Social Science Research Tools: metaBus (One Million Quantitative Findings Across 25 Years of Research, 20+ Journals)
From Rice University:
metaBUS is search engine containing more than a million quantitative findings across 25 years of research and 20-plus journals related to the fields of management, including human resource management and organizational behavior, and psychology, including industrial-organizational and personality. Students and faculty using metaBUS can search over 4,000 topics that are hierarchically arranged. Broader topics, such as job performance and cognitive ability contain narrower ones, such as specific task performance and job knowledge.
[Fred] Oswald, [an organizational psychologist and professor at Rice University] has been involved in developing and refining metaBUS topics, and he has provided the metaBUS team technical advice regarding the statistical method (meta-analysis) and graphics used to summarize research findings.
[Frank] Bosco [a co-creator of MetaBUS] said, “Historically, we have had a bit of a ‘vocabulary problem’ in the social sciences – that is, the same ‘thing’ being studied can go by dozens of different names. Employee performance, for example, can be called a ‘supervisor rating’ or ‘number of homes sold’ and the like. If you really want to locate all relevant information on a given topic, it’s difficult to come up with all the terms you’ll need. That’s why classification systems are so valuable: Rather than coming up with all possible search terms, one may select a ‘branch’ of a classification containing all variations of the term. Having these classifications with research findings tied to them allows scientists to ask metaBUS larger ‘big science’ types of research questions.”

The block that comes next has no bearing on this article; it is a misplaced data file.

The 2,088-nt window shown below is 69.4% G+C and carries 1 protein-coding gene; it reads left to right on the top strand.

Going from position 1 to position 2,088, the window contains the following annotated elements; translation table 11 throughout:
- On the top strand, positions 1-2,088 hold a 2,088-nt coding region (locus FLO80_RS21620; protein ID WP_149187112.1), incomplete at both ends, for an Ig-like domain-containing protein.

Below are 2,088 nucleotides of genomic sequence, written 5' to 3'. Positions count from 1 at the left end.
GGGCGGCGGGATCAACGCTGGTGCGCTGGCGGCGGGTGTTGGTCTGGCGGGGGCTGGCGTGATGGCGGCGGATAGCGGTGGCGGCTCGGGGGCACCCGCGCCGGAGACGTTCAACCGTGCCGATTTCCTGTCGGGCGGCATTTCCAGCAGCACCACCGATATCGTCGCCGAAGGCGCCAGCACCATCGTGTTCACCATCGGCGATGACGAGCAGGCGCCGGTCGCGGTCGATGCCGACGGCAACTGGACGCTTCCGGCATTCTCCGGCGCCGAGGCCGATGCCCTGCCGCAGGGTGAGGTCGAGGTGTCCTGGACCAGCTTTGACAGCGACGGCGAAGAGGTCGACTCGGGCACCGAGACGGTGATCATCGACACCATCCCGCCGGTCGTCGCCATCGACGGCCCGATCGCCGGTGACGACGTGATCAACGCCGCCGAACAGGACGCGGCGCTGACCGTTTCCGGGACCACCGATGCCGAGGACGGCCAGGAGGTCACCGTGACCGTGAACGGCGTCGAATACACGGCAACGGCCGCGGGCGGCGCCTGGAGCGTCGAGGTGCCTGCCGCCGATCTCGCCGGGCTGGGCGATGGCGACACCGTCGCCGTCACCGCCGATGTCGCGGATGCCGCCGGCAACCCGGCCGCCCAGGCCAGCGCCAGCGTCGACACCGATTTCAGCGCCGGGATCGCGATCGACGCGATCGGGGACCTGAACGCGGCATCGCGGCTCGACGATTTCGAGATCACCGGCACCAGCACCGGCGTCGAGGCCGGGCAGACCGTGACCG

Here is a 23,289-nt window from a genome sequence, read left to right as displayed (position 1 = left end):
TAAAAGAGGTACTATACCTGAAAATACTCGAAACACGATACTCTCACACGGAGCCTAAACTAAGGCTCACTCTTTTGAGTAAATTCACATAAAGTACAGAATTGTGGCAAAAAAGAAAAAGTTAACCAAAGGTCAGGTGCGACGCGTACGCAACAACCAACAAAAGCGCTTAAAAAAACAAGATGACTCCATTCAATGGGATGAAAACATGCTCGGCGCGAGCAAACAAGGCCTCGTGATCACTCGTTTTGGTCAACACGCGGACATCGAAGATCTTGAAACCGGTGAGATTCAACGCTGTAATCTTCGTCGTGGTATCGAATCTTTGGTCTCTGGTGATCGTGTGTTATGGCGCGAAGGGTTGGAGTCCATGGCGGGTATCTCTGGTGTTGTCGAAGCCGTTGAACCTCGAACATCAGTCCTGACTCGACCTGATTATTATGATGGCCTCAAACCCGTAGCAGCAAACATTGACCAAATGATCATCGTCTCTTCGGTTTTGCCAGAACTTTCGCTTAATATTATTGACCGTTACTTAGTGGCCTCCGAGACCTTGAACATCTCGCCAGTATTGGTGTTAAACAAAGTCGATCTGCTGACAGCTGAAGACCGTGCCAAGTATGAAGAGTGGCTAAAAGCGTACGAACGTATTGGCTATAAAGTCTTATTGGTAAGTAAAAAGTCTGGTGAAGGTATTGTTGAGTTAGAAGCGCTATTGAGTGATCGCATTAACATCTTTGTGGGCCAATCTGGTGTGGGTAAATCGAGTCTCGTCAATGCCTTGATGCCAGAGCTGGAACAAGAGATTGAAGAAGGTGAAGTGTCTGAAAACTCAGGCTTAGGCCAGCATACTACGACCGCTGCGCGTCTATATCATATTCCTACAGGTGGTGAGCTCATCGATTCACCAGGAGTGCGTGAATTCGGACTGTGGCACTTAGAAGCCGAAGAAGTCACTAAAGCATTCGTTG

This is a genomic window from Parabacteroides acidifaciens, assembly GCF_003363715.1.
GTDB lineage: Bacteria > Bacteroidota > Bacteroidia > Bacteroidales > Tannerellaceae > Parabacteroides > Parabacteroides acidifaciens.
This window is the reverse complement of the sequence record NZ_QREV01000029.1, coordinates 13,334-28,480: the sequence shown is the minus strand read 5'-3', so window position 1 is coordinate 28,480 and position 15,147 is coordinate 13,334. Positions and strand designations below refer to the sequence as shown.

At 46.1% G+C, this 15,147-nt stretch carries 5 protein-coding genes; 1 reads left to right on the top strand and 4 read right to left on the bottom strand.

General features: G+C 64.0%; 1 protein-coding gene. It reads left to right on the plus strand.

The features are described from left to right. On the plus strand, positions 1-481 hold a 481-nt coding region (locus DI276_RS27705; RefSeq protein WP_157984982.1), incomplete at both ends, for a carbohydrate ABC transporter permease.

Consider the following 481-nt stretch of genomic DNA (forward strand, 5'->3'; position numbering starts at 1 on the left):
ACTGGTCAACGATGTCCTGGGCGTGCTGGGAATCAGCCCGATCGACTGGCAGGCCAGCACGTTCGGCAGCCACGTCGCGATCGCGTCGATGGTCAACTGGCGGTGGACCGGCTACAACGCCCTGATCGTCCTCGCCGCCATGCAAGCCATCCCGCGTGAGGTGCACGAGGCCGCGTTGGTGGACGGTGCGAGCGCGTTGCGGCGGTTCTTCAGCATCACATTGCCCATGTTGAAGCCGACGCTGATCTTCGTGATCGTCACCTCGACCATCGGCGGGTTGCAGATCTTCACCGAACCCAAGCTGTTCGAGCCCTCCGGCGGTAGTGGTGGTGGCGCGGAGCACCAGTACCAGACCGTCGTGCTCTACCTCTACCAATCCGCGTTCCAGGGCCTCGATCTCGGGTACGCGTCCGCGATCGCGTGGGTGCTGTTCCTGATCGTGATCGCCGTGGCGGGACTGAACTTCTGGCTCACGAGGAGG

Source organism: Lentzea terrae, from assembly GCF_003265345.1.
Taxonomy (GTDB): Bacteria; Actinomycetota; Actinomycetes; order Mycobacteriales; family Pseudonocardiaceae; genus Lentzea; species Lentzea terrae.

About Gary Price
Gary Price (email@example.com) is a librarian, writer, consultant, and frequent conference speaker based in the Washington D.C. metro area. He earned his MLIS degree from Wayne State University in Detroit. Price has won several awards including the SLA Innovations in Technology Award and Alumnus of the Year from the Wayne St. University Library and Information Science Program. From 2006-2009 he was Director of Online Information Services at Ask.com.